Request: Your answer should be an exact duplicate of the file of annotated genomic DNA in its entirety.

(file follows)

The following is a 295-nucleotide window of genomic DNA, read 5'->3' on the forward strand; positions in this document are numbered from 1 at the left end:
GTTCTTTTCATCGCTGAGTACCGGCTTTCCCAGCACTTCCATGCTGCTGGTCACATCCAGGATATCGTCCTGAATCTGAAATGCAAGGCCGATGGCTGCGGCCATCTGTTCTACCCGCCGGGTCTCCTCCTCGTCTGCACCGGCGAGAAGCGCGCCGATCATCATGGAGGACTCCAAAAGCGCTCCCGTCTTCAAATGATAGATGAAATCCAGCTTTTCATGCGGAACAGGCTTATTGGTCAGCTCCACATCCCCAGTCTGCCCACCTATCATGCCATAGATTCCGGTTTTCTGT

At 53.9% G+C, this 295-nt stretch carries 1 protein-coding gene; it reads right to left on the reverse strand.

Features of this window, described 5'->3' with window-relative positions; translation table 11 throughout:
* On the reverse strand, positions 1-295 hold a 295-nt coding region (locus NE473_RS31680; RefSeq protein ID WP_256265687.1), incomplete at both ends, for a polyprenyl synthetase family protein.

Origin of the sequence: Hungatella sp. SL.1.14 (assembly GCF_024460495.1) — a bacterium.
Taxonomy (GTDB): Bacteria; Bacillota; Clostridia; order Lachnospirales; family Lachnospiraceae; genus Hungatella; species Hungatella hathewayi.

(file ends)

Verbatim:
The following is a 295-nucleotide window of genomic DNA, read 5'->3' on the forward strand; positions in this document are numbered from 1 at the left end:
GTTCTTTTCATCGCTGAGTACCGGCTTTCCCAGCACTTCCATGCTGCTGGTCACATCCAGGATATCGTCCTGAATCTGAAATGCAAGGCCGATGGCTGCGGCCATCTGTTCTACCCGCCGGGTCTCCTCCTCGTCTGCACCGGCGAGAAGCGCGCCGATCATCATGGAGGACTCCAAAAGCGCTCCCGTCTTCAAATGATAGATGAAATCCAGCTTTTCATGCGGAACAGGCTTATTGGTCAGCTCCACATCCCCAGTCTGCCCACCTATCATGCCATAGATTCCGGTTTTCTGT

At 53.9% G+C, this 295-nt stretch carries 1 protein-coding gene; it reads right to left on the reverse strand.

Features of this window, described 5'->3' with window-relative positions; translation table 11 throughout:
* On the reverse strand, positions 1-295 hold a 295-nt coding region (locus NE473_RS31680; RefSeq protein ID WP_256265687.1), incomplete at both ends, for a polyprenyl synthetase family protein.

Origin of the sequence: Hungatella sp. SL.1.14 (assembly GCF_024460495.1) — a bacterium.
Taxonomy (GTDB): Bacteria; Bacillota; Clostridia; order Lachnospirales; family Lachnospiraceae; genus Hungatella; species Hungatella hathewayi.